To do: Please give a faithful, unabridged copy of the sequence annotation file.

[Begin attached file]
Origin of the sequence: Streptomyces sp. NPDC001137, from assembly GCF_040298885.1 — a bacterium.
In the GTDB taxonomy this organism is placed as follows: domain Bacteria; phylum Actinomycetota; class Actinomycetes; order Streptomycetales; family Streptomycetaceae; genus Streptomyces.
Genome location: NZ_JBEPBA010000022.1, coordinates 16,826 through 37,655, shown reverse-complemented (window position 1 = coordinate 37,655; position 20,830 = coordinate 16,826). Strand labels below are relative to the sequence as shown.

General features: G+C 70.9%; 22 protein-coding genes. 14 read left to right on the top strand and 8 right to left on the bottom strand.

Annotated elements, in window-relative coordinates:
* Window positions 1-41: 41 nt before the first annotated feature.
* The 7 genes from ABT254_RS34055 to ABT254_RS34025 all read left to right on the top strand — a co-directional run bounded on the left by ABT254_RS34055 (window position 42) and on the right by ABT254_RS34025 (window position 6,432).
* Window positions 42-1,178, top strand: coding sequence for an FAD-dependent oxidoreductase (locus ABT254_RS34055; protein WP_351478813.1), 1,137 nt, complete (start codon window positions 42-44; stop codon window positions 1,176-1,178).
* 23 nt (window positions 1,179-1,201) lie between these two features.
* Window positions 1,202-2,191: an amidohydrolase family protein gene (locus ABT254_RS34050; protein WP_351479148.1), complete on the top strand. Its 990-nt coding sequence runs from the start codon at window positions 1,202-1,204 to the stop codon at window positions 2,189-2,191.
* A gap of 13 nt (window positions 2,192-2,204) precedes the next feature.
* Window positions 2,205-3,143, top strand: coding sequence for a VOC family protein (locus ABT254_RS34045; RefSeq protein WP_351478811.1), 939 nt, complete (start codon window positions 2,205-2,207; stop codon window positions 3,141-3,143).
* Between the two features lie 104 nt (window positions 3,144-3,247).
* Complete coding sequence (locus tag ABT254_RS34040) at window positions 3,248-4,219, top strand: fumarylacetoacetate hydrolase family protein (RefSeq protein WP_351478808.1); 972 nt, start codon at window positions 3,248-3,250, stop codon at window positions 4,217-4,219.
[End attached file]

Origin of the sequence: Streptomyces sp. NPDC001137, from assembly GCF_040298885.1 — a bacterium.
In the GTDB taxonomy this organism is placed as follows: domain Bacteria; phylum Actinomycetota; class Actinomycetes; order Streptomycetales; family Streptomycetaceae; genus Streptomyces.
Genome location: NZ_JBEPBA010000022.1, coordinates 16,826 through 37,655, shown reverse-complemented (window position 1 = coordinate 37,655; position 20,830 = coordinate 16,826). Strand labels below are relative to the sequence as shown.

General features: G+C 70.9%; 22 protein-coding genes. 14 read left to right on the top strand and 8 right to left on the bottom strand.

Annotated elements, in window-relative coordinates:
* Window positions 1-41: 41 nt before the first annotated feature.
* The 7 genes from ABT254_RS34055 to ABT254_RS34025 all read left to right on the top strand — a co-directional run bounded on the left by ABT254_RS34055 (window position 42) and on the right by ABT254_RS34025 (window position 6,432).
* Window positions 42-1,178, top strand: coding sequence for an FAD-dependent oxidoreductase (locus ABT254_RS34055; protein WP_351478813.1), 1,137 nt, complete (start codon window positions 42-44; stop codon window positions 1,176-1,178).
* 23 nt (window positions 1,179-1,201) lie between these two features.
* Window positions 1,202-2,191: an amidohydrolase family protein gene (locus ABT254_RS34050; protein WP_351479148.1), complete on the top strand. Its 990-nt coding sequence runs from the start codon at window positions 1,202-1,204 to the stop codon at window positions 2,189-2,191.
* A gap of 13 nt (window positions 2,192-2,204) precedes the next feature.
* Window positions 2,205-3,143, top strand: coding sequence for a VOC family protein (locus ABT254_RS34045; RefSeq protein WP_351478811.1), 939 nt, complete (start codon window positions 2,205-2,207; stop codon window positions 3,141-3,143).
* Between the two features lie 104 nt (window positions 3,144-3,247).
* Complete coding sequence (locus tag ABT254_RS34040) at window positions 3,248-4,219, top strand: fumarylacetoacetate hydrolase family protein (RefSeq protein WP_351478808.1); 972 nt, start codon at window positions 3,248-3,250, stop codon at window positions 4,217-4,219.